Notably, there is no magic threshold or ratio that makes a conversion right or wrong for all clients, all the time. it’s not as simple as saying, “If at least 20% (or 30%, 40%, etc.) of an IRA is after-tax money, then it should be converted to a Roth IRA.”
Rather, each client’s situation must be evaluated separately, taking into consideration not only the ratio of pretaxto-after-tax dollars in the IRA, but also the expected difference between the current and the future marginal income tax rates — the lower the potential difference, the more a conversion today makes sense — and the length of time until the after-tax amounts would otherwise be distributed.
Of course, in situations in which there is either an extremely high percentage of pretax dollars or after-tax dollars in a traditional IRA, the decision-making process is significantly simplified.
For example, if a traditional IRA contains 99% pretax dollars and just 1% of the funds are after-tax, the “convert to Roth or not” equation is not really impacted. One percent of a conversion tax free just isn’t enough to move the needle, and the decision will be driven as normal by evaluating current versus future tax rates — and converting to a Roth whenever the tax rate will be lower.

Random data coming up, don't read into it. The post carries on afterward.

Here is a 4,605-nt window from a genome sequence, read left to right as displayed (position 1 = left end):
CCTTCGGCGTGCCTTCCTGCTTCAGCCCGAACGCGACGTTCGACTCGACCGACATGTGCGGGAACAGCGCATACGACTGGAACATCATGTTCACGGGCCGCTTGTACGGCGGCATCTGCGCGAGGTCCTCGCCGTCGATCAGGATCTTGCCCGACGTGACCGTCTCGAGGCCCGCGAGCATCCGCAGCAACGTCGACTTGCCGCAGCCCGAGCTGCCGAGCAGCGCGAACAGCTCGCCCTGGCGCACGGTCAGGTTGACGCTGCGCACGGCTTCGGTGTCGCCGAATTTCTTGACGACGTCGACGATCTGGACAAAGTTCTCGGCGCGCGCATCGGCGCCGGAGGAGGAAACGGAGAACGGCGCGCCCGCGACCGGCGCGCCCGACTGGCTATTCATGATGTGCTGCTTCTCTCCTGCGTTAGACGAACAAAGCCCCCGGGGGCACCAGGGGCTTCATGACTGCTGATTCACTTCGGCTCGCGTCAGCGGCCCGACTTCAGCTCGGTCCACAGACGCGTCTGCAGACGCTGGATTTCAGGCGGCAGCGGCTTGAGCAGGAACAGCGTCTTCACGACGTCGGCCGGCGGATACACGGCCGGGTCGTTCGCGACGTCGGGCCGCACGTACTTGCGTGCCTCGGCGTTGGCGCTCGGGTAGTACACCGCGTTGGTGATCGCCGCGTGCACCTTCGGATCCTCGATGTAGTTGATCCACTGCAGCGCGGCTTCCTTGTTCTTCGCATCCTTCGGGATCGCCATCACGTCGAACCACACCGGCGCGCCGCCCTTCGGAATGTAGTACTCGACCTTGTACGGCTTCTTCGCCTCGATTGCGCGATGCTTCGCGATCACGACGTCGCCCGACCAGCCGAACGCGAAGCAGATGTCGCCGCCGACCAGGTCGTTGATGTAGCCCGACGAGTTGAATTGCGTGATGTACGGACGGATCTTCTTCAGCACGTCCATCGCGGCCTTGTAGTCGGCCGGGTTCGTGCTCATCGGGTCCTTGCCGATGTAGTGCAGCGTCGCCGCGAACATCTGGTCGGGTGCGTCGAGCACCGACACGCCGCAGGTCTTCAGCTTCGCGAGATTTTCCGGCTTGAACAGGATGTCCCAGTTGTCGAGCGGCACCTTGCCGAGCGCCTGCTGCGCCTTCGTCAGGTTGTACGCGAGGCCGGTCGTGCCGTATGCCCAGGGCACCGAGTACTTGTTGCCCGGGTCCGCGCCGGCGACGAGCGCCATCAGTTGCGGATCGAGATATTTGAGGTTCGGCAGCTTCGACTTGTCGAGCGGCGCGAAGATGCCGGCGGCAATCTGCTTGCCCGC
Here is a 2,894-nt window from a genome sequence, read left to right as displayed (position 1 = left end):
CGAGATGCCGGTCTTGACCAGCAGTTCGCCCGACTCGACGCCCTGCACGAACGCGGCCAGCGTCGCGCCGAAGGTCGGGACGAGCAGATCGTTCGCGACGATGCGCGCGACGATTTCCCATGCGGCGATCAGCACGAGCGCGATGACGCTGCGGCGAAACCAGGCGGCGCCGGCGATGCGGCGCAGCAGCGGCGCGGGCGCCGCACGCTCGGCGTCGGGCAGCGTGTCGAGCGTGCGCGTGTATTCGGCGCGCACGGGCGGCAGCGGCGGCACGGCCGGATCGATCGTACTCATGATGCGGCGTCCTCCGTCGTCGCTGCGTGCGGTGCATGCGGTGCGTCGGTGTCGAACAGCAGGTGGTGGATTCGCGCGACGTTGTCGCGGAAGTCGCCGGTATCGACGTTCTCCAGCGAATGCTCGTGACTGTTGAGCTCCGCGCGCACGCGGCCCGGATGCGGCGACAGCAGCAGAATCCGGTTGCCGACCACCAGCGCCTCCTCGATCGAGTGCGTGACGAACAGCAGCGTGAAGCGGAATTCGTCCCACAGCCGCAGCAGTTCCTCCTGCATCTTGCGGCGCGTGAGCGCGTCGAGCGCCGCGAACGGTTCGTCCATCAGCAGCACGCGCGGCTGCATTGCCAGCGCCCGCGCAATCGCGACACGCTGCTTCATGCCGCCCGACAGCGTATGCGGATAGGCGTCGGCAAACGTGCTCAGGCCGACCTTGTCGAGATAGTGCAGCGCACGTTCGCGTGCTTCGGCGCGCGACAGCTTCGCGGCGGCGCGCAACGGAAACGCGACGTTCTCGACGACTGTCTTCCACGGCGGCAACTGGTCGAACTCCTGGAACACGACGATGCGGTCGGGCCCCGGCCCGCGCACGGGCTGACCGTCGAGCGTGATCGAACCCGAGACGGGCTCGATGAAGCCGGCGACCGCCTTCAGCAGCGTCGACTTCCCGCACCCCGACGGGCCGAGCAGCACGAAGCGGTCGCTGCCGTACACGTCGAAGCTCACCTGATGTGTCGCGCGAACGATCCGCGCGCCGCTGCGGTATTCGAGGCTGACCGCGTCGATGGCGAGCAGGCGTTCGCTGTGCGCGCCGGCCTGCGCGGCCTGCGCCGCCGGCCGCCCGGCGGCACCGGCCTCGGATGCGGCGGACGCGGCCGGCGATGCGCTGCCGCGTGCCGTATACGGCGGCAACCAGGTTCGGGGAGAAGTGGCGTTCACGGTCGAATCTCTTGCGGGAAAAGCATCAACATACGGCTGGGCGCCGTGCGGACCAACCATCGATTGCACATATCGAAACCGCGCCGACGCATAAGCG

On the other hand, if a traditional IRA were somehow comprised of 99% after-tax dollars and only 1% pretax dollars, it’s as close to a no-brainer “convert” decision there is, regardless of how much higher today’s marginal income tax rate is compared to the projected future marginal rate, as nearly all of the growth will simply be converted from taxable to tax-free.
Isolating basis using roll-ins into employer plans
But what if there was a way to reduce only the amount of pretax dollars in a client’s traditional IRA, in a way that makes the Roth conversion decision much easier, because afterward a greater percentage of the IRA would be comprised of after-tax dollars?
While not every client will have such an opportunity, for many clients, there is a way in which financial advisors can help them do just that.
More specifically, clients may be able to increase the percentage of the after-tax dollars in their traditional IRA by completing a partial rollover of IRA funds into an employer-sponsored retirement plan, or by using qualified charitable distributions (QCDs).
In both instances, an exception applies to the pro rata rule, enabling the distribution to consist of entirely pretax funds — leaving a greater percentage of after-tax funds behind.
For some lucky retirement savers with access to an employer-sponsored retirement plan, the complications of the IRA pro rata rule can be completely eliminated. If the plan allows participants to roll in “outside’”(non-plan) funds, the taxpayer can take advantage of a glitch in the Internal Revenue Code matrix.